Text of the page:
“Among the 20 issues identified is the need to raise awareness of biosecurity across Europe and the implementation of European-wide legislation for this; the dedication of resources for the long-term management of invasive species; the development of new technology to detect new invasives, and early warning systems to alert EU states to their spread; new European-wide risk assessment methods; emergency powers to eradicate alien species once they become established; and effective communications to raise awareness of invasive species, so the public will know what to look for and how to report it.”

Professor Jaimie Dick and Queen’s PhD student Jenny Barbour were key organisers of the FINS conference, which was called specifically with the aim of assessing the current position regarding invasive alien species in Europe. Experts from the UK and Ireland, and across North America, Europe, Africa and Asia joined forces to prioritise the key issues for the management of invasive species.

Story Source:

The above story is based on materials provided by Queen’s University, Belfast. Note: Materials may be edited for content and length.

Agriculture and Food News — ScienceDaily

Unilever: Ecommerce a must

Companies that don’t build an online business could lose some of their brick-and-mortar business.

“Lose online; lose offline,” Doug Straton, Unilever’s director of North American e-Commerce Center of Excellence, said in a Shopper Marketing Summit presentation.

Doug Straton, director of Unilever's North American e-Commerce Center of ExcellenceWhile some consumer packaged goods companies may question whether it pays to address a business that currently represents about 1% of sales, Straton said marketers should focus more on channel migration versus incrementalism.

“If you don’t capture migration, you will lose,” he said.

Straton leads Unilever’s North American eCommerce Center of Excellence, which develops digital capabilities, shopper insights and ecommerce best practices.

Straton acknowledged that some companies may agree to creating ecommerce capabilities on a small level, agreeing to just a part-time position versus an entire team.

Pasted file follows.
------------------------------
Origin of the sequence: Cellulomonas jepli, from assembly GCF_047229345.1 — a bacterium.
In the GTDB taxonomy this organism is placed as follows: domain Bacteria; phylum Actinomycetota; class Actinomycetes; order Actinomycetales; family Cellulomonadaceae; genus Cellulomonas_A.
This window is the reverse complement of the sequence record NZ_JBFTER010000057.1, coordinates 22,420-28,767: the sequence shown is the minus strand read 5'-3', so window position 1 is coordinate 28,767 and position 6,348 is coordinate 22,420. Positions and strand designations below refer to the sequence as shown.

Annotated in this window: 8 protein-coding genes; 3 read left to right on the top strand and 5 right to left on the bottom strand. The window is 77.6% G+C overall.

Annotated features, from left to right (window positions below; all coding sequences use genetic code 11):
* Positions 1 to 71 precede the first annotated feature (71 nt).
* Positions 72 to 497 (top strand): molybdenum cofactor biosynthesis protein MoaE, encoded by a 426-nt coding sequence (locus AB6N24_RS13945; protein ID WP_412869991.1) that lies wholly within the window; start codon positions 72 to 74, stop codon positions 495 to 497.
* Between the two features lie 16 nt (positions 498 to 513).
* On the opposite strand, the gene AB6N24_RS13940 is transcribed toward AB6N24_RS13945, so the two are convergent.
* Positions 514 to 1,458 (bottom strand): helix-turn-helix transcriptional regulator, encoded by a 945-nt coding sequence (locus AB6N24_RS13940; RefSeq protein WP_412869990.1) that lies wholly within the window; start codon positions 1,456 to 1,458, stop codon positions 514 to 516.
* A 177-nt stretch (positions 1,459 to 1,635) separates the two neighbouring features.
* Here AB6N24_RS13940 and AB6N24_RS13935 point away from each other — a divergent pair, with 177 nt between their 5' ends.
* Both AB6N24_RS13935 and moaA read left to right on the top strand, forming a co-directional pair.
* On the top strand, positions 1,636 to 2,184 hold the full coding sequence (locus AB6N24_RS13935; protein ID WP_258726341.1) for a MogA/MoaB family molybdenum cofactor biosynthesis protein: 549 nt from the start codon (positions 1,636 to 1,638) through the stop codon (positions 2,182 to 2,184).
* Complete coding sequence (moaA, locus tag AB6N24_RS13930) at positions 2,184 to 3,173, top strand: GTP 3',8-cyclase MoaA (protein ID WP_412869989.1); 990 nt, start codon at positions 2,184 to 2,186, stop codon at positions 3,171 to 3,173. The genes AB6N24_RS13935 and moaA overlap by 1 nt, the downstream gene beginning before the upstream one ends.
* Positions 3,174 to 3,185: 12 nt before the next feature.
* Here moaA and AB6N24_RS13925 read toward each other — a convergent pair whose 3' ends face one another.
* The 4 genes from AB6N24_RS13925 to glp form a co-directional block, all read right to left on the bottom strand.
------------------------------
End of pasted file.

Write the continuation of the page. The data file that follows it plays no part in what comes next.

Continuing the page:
“You have to build a case why you need an ecommerce team,” he said. “You have to be convincing.”

Among the ways to sell ecommerce to higher-ups: Highlight the key drivers and effect on the broader landscape; define profits and loss impacts over long time frames; and identify gaps versus the competition, said Straton.

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“Growers must be able to have confidence that their packaging will be in place”

Rick Calcott, Sharpak Aylesham
“Growers must be able to have confidence that their packaging will be in place”

In order to perform effectively for customers, growers in the soft fruit industry must have packaging available to ensure fruit can be sold to the market. In recent years, the peaks in demand have been even more unpredictable which has lead to differing pack weights and footprints being used to move large volumes of fresh fruit.

In addition, consumer trends continue to change, meaning retailer decisions must be immediate in order to effectively respond to these demands. These combined pressures add to the growers’ necessity of being able to supply the right packaging at the right time, without incurring extra, unnecessary packaging costs.

“For many years, Sharpak Aylesham has carried out a pre-season campaign to ensure stock is readily available to better cope with high and often unpredictable levels of demand,” explains Rick Calcott, commercial director at Sharpak Aylesham.  “The main focus of a pre-season programme is to take stock early allowing packers to supply responsively for their customers, ensuring that packaged fruit is readily available to the market.”

As a result, packaging suppliers can help to smooth out the irregular nature of demand during the peaks whilst creating flexibility. This also allows a larger range of packs to be manufactured at short notice, thereby catering for all grower and retailer needs.

“Getting stock out into the marketplace not only helps to reduce the surge in requests, which makes the process more manageable, but also gives those in the sector a strong sense of security and trust. In recent years this has become particularly important as growers continue to be on the receiving end of particularly unusual weather patterns,” said Calcott.

In 2013, the late season resulted in fruit volumes being available over a much shorter period of time. Consequently, growers came under increasing pressure to be more flexible and sell fruit in differing pack formats. “Within a few weeks, Sharpak Aylesham launched the SPL range, providing a packaging format for promotional weights in super quick time in order to meet with the fluctuating demand for strawberries,” Calcott explains.